10. The British Lawn Mower Racing Association

The British Lawn Mower Racing Association was founded in 1973. As their website says, the pastime has “spread like crabgrass,” and now you can join Official Lawn Mower Racing Associations in the U.S., Germany, Luxembourg, Canada, New Zealand and the Czech Republic. If you don’t necessarily want to join the LMRA, but you do want to stay current on standings (obviously), be sure to check out their blog: The Cutting Edge.

11. The Not Terribly Good Club

Do you find yourself failing at things again and again, almost comically? Then you would have been a perfect candidate for The Not Terribly Good Club. British journalist Stephen Pile started the club in the late ‘70s for people who were, well, just not terribly good at things. To prove they were worthy, members had to tell their tales at meetings. Pile later turned some of the more famous examples into a series of books: 2011’s The Ultimate Book of Heroic Failures includes a doozy, from 1999, when a family planning agency distributed condoms stapled to a pamphlet about STDs, perforating the condoms and making them a not-terribly-good form of contraception. As for the club? It disbanded when membership surged, making itself successful—and therefore ineligible to exist. Maybe it’s time to start it back up, using the argument that the Not Terribly Good Club is not terribly good at following its own rules.

12. The Association of Dead People

The Association of Dead People isn’t what you think: Being alive is actually a requirement to belong. In the mid-‘70s, Lal Bihar discovered that he was dead ... on paper. In order to inherit Bihar’s share of the family’s ancestral homeland, a relative of Bihar’s had had him declared deceased. It took a staggering 17 years for Bihar to undo what his relative had done. Frustrated with the extremely slow process to get himself declared alive again, Bihari formed an advocacy group to help others going through the same thing.

13. The UK Roundabout Appreciation Society

Where some people see an unremarkable traffic feature, the UK Roundabout Appreciation Society sees beauty. Proclaiming the humble circular intersection as an “oasis on a sea of tarmac,” the UK RAS admires the beauty of roundabouts big and small. The president of the association is called the Lord of the Rings.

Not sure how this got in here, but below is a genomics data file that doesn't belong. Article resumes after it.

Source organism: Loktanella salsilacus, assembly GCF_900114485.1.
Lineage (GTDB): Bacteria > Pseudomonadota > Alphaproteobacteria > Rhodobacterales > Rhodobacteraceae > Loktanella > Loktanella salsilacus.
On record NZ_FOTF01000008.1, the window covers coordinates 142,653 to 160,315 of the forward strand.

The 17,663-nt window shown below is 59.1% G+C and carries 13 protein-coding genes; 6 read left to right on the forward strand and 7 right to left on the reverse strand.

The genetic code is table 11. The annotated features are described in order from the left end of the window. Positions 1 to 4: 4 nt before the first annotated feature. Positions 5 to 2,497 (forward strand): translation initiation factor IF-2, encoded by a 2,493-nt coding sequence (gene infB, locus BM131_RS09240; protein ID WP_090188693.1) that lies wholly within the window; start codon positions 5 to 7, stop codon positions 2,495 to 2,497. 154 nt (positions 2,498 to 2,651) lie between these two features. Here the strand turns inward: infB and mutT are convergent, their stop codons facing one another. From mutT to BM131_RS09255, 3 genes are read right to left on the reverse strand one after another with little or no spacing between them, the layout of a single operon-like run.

14. The Society of Happy People

If you’re happy and you know it, join the Society of Happy People. Founded in the late ‘90s—a time when it was cool to be blasé—as The Secret Society of Happy People, the group really found its footing when they challenged Ann Landers on a piece of advice she gave readers. The columnist told people it was best to keep good news to themselves when writing holiday letters, which made the Secret Society very unhappy indeed. The press picked up the clash, and the resulting publicity made membership skyrocket.

15. The Extreme Ironing Bureau

If you love ironing as much as you love rock climbing, combine your two passions with the Extreme Ironing Bureau, a group of very tidy adventurers. Extreme ironing began in Leicester, England, when rock climber Phil Shaw decided the chore would be much more enjoyable outside, and dragged his ironing board out to his garden. The idea exploded from there, and soon, he had recruited people to fight wrinkles while skiing the French Alps, at the basecamp of Everest, and even while base jumping.

16. The 20-Minute Society

The 20-Minute Society at England’s Newcastle University is all about surprise and delight, emphasis on the surprise. Every two to three weeks, its members receive a text providing a location they must arrive at within 20 minutes. From pub meetups to ice skating, members never know what they’re in for. The club also holds an annual formal event and has a drawing for a mystery vacation once a year. The randomness of the society has proved popular, with more sprouting up across the UK all the time.

17. The 300 Club

Simply having an adventurous spirit isn’t enough to get into The 300 Club. The opportunity to gain membership in this exclusive group happens when temperatures in Antarctica reach -100°F. After roasting in a 200°F sauna at the Amundsen-Scott South Pole Station, those attempting to join the club must go streaking outside around the ceremonial South Pole (with shoes on, if that’s any consolation). One participant said it felt like “somebody was hitting me with a tennis racket full of needles.”

18. Putney High Tide Club

No one wants a Putney High Tide Club Membership. Members are involuntarily inducted when they park too close to the Thames in the Putney district of London and fail to move their cars before the tide comes in. Members are inducted via photos on the official Putney High Tide Club pages on Twitter and Facebook.

19. The Rubble Club

Gatherings of the Rubble Club are probably slightly sad affairs. Members of the club are architects who created buildings they believed to be permanent, only to see them intentionally destroyed within their lifetimes. (Accidental fires don’t count.) There’s no official club membership, the Rubble Club secretary told us, saying, “We are unique in that self-knowledge is the only route to membership!”

20. The Cloud Appreciation Society

Who doesn’t love a beautiful cloud? The Cloud Appreciation Society takes it a step further. Their manifesto states that they believe that clouds are unjustly maligned, that they are expressions of the atmosphere’s moods, and that those who contemplate the shapes in clouds will save money on therapy bills. If your head is always in the clouds, this is just the society for you. Your membership will include a pin, a certificate, and a cloud selector identification wheel.